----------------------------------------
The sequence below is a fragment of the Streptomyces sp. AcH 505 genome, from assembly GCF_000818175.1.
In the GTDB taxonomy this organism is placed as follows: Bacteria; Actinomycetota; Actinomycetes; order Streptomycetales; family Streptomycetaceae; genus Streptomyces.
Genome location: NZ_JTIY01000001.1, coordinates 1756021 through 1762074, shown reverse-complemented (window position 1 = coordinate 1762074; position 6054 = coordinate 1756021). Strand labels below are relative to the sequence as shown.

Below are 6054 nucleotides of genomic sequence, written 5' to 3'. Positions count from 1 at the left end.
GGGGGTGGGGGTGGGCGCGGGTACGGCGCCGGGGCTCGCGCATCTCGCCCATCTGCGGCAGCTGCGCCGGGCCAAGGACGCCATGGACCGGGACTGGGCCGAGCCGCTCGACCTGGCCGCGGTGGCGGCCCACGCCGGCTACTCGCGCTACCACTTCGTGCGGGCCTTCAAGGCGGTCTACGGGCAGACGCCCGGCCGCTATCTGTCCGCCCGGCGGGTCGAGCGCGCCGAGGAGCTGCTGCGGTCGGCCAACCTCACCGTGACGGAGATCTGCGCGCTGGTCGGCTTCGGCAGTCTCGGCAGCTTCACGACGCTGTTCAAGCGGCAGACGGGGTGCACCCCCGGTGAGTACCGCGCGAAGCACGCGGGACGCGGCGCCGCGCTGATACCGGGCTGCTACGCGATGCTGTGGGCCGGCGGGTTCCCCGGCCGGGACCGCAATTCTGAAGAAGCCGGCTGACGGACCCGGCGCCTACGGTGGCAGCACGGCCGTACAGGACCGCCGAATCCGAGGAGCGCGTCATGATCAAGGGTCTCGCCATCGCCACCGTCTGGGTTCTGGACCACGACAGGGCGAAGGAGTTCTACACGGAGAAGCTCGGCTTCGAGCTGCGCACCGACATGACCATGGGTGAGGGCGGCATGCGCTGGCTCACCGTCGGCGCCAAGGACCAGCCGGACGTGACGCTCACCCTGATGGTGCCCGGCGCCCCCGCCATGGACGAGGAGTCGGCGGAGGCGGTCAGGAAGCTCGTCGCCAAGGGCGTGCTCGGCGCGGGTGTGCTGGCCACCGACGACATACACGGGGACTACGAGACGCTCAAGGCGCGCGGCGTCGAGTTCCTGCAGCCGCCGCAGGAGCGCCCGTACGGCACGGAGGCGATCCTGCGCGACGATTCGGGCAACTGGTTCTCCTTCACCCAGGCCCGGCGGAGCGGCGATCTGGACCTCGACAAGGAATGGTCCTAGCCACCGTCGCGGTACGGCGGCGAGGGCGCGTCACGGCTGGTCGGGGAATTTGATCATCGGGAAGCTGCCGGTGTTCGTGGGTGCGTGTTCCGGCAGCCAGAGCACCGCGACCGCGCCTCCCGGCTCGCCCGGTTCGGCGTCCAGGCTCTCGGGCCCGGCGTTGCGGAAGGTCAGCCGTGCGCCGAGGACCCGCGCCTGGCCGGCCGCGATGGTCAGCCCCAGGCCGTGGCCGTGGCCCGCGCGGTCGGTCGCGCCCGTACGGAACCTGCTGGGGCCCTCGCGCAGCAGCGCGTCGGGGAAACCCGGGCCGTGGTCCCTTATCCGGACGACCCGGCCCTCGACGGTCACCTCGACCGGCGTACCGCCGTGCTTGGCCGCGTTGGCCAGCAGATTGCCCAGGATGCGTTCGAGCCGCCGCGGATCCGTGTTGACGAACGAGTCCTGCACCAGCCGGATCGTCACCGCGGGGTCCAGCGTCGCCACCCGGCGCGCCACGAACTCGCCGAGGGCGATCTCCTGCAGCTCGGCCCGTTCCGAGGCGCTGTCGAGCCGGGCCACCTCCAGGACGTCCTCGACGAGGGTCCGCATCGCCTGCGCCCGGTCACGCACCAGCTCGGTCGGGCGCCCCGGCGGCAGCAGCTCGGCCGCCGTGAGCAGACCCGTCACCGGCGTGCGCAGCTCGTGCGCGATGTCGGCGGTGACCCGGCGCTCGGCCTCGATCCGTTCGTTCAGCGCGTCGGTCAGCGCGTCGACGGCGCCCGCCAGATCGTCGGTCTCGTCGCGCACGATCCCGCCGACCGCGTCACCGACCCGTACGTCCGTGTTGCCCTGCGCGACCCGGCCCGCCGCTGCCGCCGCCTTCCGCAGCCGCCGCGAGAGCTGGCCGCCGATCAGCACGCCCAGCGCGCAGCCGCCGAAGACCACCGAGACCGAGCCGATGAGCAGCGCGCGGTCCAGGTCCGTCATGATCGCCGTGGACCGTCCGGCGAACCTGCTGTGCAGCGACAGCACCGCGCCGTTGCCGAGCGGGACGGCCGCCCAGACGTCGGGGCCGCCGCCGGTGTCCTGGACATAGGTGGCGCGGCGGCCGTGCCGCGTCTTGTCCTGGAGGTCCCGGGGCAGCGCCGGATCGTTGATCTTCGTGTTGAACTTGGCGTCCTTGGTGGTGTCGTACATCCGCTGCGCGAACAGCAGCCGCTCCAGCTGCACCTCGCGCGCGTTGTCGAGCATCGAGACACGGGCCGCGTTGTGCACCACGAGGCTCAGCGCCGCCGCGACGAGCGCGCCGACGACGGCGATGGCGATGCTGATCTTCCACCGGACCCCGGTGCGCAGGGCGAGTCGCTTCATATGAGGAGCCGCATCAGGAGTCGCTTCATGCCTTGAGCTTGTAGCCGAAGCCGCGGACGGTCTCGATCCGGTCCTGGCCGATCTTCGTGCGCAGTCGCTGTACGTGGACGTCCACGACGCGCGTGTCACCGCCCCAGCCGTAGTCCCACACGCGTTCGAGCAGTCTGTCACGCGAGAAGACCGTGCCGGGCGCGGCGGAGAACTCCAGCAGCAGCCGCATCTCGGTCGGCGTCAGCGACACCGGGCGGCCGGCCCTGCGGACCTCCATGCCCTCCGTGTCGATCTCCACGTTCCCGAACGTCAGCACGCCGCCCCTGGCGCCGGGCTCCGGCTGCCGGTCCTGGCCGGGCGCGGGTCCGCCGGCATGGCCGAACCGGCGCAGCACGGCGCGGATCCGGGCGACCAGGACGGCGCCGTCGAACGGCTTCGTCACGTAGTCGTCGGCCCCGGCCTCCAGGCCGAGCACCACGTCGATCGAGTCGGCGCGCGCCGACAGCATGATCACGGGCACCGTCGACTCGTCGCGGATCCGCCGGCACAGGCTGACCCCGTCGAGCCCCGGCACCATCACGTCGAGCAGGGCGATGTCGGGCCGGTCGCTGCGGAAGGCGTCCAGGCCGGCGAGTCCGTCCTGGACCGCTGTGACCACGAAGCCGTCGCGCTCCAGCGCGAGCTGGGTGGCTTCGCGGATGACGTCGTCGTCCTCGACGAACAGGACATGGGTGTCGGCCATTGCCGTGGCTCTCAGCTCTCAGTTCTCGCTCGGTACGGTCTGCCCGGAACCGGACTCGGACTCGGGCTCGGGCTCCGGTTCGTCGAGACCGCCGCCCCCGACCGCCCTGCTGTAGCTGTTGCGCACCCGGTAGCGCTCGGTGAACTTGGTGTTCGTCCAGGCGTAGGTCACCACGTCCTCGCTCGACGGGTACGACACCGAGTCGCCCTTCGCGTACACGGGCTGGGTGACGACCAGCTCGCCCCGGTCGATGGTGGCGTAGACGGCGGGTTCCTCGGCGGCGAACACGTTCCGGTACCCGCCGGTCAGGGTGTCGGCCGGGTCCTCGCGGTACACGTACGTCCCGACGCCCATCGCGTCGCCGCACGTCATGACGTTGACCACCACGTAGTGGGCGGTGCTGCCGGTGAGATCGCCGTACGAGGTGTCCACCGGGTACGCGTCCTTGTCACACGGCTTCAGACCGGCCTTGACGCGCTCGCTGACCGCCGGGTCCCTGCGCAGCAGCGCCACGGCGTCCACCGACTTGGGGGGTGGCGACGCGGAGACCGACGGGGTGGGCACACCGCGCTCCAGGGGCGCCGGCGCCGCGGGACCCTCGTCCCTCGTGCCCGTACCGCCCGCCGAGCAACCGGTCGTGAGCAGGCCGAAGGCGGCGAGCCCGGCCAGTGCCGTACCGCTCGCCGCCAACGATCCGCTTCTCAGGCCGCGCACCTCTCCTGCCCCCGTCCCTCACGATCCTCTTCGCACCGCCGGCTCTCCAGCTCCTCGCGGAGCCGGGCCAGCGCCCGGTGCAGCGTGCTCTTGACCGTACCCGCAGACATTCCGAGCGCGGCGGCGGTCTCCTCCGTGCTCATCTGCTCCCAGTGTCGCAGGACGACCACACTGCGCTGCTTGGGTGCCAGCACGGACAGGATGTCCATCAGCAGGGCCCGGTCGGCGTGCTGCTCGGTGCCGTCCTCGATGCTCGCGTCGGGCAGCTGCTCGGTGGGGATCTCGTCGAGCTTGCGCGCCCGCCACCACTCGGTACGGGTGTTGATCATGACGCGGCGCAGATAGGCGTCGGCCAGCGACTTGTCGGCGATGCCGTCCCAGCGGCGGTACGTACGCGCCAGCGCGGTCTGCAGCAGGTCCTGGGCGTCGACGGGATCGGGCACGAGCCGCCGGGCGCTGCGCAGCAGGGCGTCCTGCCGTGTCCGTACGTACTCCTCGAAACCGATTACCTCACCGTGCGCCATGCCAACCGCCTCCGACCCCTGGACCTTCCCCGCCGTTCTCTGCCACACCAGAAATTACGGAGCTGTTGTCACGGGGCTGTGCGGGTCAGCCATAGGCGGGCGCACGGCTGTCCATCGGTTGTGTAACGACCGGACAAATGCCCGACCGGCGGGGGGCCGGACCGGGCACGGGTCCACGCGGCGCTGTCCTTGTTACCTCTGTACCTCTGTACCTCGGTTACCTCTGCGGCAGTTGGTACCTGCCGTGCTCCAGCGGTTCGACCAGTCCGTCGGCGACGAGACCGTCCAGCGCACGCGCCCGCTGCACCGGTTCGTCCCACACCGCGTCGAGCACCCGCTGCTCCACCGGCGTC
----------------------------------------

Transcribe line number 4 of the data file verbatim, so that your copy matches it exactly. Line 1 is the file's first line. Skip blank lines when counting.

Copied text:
Below are 6054 nucleotides of genomic sequence, written 5' to 3'. Positions count from 1 at the left end.